Be a Source: A Call to Entries

Posted on January 26, 2011 by Marian Salzman

It has been a while since we’ve heard people talk about “the death of advertising.” A few years back, the birth of social media and interactive marketing had ad watchers sounding the death knell, but we now know that although advertising (and media in general) has changed, the ad biz has certainly not disappeared—and is not going to.

But what is emerging and shaking things up is a new creative class of people who might not necessarily work within our industry full-time (I could do a whole blog series on the industry or, rather, my definition of what it includes and doesn’t). They’re contributing ideas and concepts for big brands such as Levi’s, the Gap and many others. They are consumers, and they’re helping the industry as crowdsourcers.

One of many terms we’ve all come to accept as marketing vernacular (not evil jargon so much as sexy newish concept), crowdsourcing is the next wave of engaging consumers and the public to weigh in on ideas for brands. Even New York City is joining the crowd, as Mayor Bloomberg’s office announced a crowdsourcing project on Jan. 20. Called Simplicity, it gives 15,000 city workers the chance to submit ideas on improving the city.

Our global CEO, David Jones, is using this ideation style as his new book is about to be released. (Drumroll… This is a book the world needs, just as the world needed the most recent major innovation he championed: One Young World. For more on OYW, see my blog posts on the Huffington Post and other information below.)

For Jones’ new book on the apt topic of how the SoMe and digital age is changing the business, political, media and consumer arenas, he is asking the digiverse to submit title and jacket design ideas that will reflect the notions of how companies need to embrace social responsibility and how the way business is done today has undergone big changes, in no small part because of all things social. So what better way to name and design a book on such topics than to throw it out to the SoMe universe and start a conversation with the new creative class?

Anyone with a great design idea or title (or both) who is over age 18 can enter before the Jan. 31 deadline (the contest began on Jan. 20—yes, the same day that Bloomberg kicked off his; there must have been crowdsourcing in the ozone layer?). Think catchy titles that make their way into the marketing and business lexicon such as some of the best business books do (e.g., Wikinomics and The Tipping Point). With people everywhere starting blogs and opening themselves up to creativity and self-expression, we think this is a fantastic opportunity for would-be wordsmiths and designers to get in on the act. Might be nice to see your work in Barnes & Noble or on Amazon sometime soon, right? Are you up to the challenge? If so, you could win $1,000, join the crowdsourced revolution and feel really pumped when the book hits shelves and airwaves.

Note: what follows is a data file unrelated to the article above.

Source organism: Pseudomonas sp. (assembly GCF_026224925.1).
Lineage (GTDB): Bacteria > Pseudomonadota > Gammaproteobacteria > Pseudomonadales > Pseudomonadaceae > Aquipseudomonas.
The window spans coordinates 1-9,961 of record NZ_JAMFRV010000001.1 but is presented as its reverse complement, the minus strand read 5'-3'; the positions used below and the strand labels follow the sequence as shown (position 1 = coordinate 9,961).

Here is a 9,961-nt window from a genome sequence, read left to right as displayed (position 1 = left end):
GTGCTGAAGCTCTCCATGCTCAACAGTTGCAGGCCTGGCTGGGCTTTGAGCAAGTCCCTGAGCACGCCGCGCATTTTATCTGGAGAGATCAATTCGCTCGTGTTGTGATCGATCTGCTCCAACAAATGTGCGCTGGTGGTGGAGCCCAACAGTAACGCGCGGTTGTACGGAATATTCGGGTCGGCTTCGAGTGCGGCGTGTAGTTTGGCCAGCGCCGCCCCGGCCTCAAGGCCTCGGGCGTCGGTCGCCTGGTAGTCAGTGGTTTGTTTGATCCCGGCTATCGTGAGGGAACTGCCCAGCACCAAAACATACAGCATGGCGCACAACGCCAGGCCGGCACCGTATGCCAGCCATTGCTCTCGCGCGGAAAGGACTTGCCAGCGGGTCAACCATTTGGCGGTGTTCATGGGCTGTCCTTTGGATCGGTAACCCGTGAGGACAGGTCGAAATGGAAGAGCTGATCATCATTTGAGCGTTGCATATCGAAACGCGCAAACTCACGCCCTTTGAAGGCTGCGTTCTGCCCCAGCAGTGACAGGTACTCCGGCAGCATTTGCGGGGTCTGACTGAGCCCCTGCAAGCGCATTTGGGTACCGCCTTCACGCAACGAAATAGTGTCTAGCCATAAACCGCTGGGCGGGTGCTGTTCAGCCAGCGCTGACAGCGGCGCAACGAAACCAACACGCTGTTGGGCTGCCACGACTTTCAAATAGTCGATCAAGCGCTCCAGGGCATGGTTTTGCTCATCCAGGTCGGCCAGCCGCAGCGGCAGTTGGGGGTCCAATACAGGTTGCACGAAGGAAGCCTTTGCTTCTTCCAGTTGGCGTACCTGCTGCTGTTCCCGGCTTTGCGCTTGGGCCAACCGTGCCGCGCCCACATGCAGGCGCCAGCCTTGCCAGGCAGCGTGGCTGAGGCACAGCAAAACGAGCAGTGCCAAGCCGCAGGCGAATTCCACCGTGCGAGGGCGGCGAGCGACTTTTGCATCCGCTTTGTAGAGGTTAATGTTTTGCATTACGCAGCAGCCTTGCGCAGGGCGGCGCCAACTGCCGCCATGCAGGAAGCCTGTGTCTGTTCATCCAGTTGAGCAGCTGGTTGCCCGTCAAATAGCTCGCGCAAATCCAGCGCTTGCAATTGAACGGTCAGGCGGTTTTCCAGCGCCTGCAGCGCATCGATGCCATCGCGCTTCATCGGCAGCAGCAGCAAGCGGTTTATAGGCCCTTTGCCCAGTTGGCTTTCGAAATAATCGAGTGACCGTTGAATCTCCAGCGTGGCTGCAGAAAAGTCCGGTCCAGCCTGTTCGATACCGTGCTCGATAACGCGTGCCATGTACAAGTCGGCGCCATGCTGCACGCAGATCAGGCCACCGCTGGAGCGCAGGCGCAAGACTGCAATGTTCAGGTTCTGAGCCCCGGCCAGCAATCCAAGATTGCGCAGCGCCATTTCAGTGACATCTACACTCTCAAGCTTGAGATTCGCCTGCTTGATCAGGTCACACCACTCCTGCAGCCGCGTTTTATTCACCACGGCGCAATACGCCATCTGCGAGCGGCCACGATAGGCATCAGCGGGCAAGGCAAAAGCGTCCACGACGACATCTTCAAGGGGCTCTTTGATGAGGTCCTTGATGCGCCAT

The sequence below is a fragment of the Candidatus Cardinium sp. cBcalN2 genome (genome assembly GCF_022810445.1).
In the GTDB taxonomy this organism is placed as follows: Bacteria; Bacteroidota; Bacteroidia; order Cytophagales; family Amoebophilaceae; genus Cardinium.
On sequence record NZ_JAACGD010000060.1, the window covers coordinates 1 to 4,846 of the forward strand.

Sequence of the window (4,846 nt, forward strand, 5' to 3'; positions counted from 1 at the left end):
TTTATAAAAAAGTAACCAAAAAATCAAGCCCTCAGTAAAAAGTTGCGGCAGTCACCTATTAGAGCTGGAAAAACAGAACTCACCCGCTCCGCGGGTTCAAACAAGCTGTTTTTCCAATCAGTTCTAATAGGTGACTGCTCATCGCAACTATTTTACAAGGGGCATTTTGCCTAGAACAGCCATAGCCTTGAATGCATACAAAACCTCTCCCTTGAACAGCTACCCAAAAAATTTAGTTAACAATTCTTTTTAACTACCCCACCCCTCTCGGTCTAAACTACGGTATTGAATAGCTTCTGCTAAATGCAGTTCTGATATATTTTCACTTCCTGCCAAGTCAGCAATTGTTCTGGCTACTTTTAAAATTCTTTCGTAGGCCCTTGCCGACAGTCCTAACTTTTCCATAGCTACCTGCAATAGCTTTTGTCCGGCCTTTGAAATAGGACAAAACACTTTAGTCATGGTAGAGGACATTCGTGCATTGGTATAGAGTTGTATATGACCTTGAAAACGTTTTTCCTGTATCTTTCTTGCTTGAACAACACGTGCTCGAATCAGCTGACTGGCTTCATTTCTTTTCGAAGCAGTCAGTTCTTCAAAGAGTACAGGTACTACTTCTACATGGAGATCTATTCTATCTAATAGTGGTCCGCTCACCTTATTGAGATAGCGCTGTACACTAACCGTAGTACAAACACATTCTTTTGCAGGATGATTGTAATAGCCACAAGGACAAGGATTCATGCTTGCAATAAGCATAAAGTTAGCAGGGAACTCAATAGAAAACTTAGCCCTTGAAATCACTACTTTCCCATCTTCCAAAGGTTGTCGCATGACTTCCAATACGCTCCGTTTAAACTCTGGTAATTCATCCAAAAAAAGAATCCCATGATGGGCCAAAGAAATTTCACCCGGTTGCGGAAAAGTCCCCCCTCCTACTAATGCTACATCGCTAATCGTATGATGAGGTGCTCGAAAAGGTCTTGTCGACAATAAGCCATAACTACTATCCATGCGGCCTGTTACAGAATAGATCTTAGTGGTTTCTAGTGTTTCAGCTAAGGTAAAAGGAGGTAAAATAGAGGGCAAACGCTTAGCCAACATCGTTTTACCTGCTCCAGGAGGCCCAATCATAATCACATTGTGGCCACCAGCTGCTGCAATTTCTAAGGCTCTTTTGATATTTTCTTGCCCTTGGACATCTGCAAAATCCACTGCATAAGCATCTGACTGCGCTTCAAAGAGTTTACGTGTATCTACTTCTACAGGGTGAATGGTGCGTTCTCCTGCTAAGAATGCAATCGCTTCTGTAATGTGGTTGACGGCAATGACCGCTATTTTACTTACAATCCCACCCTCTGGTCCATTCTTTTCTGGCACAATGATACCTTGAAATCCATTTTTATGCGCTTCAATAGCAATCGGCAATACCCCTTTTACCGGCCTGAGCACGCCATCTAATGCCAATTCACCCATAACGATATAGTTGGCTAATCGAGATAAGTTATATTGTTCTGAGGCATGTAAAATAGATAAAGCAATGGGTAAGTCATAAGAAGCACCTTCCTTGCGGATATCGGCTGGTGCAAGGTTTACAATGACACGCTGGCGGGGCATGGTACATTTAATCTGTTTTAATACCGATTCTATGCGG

All the information you need to knock this out of the crowdsourced park is on the book’s microsite. The author himself will judge your brilliance. Global CEO of Havas Worldwide, Jones has responsibility for Euro RSCG Worldwide, Arnold Worldwide and all creative, marketing-services and design companies throughout the global Havas network of 12,000 people and more than 250 offices. He is also a social media pundit and co-founded One Young World, an organization that aims to be the voice of people under 25 around the globe on critical international issues such as environmentalism, health and education.

“What’s in a name?” and “You can’t judge a book by its cover” are clichés that are being retooled in this brave new world as we speak. It’s a world in which consumers are part of the marketing and PR conversation (and are more often than not starting it). So naming and designing a book that will help us all navigate this social age should start with each one of you. Crowdsourcees, start your engines. It’s going to be a fun ride.

For more information on the contest, the book and David Jones, please go to

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